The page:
Psychiatric symptoms have been reported worldwide in some COVID-19 patients

A small number of COVID-19 patients experience severe psychiatric symptoms after recovering from the virus.

The New York Times reports that multiple doctors have observed psychiatric symptoms in recovering COVID-19 patients who have no previous history of mental illness.

Studies in the UK and Spain have found that a small number of coronavirus patients admitted to hospital have developed a new psychosis’, says the Times, with similar anecdotal reports coming from the Middle East.

The Times did not speak to patients who had experienced psychiatric symptoms, but some doctors did get permission from their patients to describe their cases.

A 42-year-old mother in New York described seeing her children constantly murdered and said she had heard voices saying she should kill her children and herself. In New York City, a 30-year-old man tried to strangle his cousin after he was convinced they were planning to kill him. A 49-year-old man described hearing voices and believing he was the devil.

The doctor treating the 42-year-old mother, Hisam Goueli, told the Times the cases are unique because of the patient’s self-awareness of their deterioration in mental health.

“People with psychosis have no insight that they have lost touch with reality,” Goueli said.

Goueli also noted that it was unusual for most of these patients to be in their thirties and thirties. According to the physician, the symptoms described by patients are more often attributed to schizophrenia in younger people or dementia in the elderly.

Experts have said that the viral effects on the brain may be due to the immune system’s response or even to the physical symptoms that patients experience.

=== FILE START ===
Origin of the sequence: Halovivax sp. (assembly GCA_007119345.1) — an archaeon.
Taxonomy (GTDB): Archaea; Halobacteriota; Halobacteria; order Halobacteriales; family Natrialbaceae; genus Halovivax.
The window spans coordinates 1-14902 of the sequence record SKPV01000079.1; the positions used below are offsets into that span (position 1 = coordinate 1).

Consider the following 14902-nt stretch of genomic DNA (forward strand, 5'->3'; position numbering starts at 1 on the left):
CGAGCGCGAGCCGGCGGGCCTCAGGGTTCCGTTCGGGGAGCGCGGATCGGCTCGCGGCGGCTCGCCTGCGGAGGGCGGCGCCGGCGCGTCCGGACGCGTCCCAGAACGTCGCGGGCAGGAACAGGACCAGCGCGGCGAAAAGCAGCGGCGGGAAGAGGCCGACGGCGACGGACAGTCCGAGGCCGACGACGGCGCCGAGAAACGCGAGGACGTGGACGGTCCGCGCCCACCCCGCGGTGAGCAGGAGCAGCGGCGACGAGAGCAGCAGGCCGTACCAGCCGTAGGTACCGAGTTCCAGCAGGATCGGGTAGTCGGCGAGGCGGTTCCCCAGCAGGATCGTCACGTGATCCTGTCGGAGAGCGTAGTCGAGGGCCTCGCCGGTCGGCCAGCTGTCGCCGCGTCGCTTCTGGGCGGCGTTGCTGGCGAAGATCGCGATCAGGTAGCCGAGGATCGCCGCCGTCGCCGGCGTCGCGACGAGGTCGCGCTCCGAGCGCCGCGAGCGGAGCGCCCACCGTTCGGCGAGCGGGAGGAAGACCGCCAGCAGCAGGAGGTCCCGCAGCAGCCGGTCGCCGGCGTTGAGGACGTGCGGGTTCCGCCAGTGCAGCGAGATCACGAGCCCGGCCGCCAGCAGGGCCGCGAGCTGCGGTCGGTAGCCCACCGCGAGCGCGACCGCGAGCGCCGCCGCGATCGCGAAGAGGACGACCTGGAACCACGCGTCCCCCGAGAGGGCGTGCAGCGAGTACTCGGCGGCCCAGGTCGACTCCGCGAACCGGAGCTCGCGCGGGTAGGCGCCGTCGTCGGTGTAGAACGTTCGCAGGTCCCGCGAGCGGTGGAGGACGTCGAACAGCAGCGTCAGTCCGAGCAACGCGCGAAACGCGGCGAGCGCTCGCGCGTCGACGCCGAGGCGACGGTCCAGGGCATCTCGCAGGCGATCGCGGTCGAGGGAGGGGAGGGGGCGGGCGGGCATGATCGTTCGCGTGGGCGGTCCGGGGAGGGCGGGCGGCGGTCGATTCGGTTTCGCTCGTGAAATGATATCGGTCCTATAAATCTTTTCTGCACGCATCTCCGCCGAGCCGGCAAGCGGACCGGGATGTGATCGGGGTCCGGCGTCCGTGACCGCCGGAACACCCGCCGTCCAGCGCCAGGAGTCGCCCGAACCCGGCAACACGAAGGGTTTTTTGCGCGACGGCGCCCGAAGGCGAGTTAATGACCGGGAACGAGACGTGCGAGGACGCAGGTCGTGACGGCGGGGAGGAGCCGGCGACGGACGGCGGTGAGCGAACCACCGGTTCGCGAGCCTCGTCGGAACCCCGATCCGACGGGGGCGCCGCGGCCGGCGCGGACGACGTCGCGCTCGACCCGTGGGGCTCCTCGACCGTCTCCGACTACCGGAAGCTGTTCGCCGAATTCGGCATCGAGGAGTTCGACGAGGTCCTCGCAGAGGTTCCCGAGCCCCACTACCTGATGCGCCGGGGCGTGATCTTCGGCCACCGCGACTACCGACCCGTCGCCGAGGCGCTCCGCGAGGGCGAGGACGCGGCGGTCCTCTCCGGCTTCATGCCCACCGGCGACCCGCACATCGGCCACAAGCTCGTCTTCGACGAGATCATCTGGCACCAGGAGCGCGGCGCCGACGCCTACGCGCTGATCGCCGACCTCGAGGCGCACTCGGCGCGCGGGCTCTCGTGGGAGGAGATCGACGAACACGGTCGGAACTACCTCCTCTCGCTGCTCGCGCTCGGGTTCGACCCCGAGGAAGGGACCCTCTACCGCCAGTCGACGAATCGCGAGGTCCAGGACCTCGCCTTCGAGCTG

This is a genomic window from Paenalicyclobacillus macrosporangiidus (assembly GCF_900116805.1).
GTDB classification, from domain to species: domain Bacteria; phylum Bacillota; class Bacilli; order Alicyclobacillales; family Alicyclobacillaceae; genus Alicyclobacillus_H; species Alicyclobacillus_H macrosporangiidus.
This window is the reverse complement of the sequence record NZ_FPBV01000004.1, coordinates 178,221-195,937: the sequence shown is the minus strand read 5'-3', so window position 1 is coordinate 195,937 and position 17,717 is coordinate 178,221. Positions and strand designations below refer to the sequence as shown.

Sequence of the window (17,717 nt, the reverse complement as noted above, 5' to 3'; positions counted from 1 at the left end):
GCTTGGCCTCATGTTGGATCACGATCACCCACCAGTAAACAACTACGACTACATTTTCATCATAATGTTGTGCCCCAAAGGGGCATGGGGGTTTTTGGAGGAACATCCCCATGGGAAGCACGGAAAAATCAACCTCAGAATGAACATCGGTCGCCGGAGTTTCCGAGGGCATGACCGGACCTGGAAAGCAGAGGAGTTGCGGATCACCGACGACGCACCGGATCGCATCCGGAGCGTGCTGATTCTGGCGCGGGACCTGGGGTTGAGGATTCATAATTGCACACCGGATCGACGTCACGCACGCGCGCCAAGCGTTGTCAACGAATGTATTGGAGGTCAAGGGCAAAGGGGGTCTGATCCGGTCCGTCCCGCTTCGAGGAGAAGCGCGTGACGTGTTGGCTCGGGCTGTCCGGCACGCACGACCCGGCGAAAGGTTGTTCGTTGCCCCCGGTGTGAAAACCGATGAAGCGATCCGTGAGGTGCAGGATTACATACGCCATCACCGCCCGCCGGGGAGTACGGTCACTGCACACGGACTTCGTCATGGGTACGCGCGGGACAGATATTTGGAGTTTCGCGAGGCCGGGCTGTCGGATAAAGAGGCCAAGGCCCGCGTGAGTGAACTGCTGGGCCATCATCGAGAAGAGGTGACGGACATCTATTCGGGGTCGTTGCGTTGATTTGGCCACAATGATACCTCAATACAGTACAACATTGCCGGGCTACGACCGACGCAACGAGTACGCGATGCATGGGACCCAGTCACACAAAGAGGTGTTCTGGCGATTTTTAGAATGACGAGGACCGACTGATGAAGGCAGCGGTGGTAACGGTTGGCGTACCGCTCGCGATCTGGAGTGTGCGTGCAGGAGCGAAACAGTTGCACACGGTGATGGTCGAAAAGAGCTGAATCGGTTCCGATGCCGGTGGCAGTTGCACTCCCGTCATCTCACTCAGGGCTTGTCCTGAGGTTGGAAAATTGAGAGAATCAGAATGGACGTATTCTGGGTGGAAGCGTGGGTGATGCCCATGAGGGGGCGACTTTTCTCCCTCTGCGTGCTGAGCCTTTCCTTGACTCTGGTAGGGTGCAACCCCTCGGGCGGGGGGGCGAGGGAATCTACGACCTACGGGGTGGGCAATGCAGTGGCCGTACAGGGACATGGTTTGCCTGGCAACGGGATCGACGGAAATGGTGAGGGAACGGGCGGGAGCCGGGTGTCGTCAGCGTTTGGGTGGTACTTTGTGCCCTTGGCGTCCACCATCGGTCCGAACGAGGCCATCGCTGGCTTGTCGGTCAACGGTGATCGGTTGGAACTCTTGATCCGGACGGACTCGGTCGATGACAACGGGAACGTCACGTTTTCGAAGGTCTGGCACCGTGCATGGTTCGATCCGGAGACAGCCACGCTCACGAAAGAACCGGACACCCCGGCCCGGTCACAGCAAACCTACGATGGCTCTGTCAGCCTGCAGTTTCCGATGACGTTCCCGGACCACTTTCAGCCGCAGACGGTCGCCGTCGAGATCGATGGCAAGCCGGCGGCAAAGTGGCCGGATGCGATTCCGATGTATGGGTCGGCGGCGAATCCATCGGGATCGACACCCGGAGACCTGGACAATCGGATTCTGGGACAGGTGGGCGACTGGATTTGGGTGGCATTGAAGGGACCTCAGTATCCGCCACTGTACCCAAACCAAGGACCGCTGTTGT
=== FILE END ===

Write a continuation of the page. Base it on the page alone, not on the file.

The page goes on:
“Some of the neurotoxins that are responses to immune activation can go to the brain through the blood-brain barrier and can cause this damage,” said Vilma Gabbay, co-director of the Psychiatry Research Institute at Montefiore Einstein (PRIME).

Experts who spoke to the Times agree with Gabbay’s assessment that an ongoing immune response after a patient has recovered can affect the brain, although the symptoms depend on which region of the brain is affected.

Robert Yolken, a professor of neurovirology at Johns Hopkins University, told the Times: “Some people have neurological symptoms, some people are psychiatric, and many people have a combination.”

The Times notes that similar cases have been observed in previous viruses such as the Spanish flu in 1918, SARS and MERS. Although the mechanism by which these symptoms occur is not well understood, experts told the Times that studying these patients may have a better understanding of psychosis.

The length of time patients suffer from psychiatric symptoms is uncertain. One patient described in the Times article recovered within 40 days, while another allegedly still struggled with psychotic symptoms more than two months after being admitted to the hospital.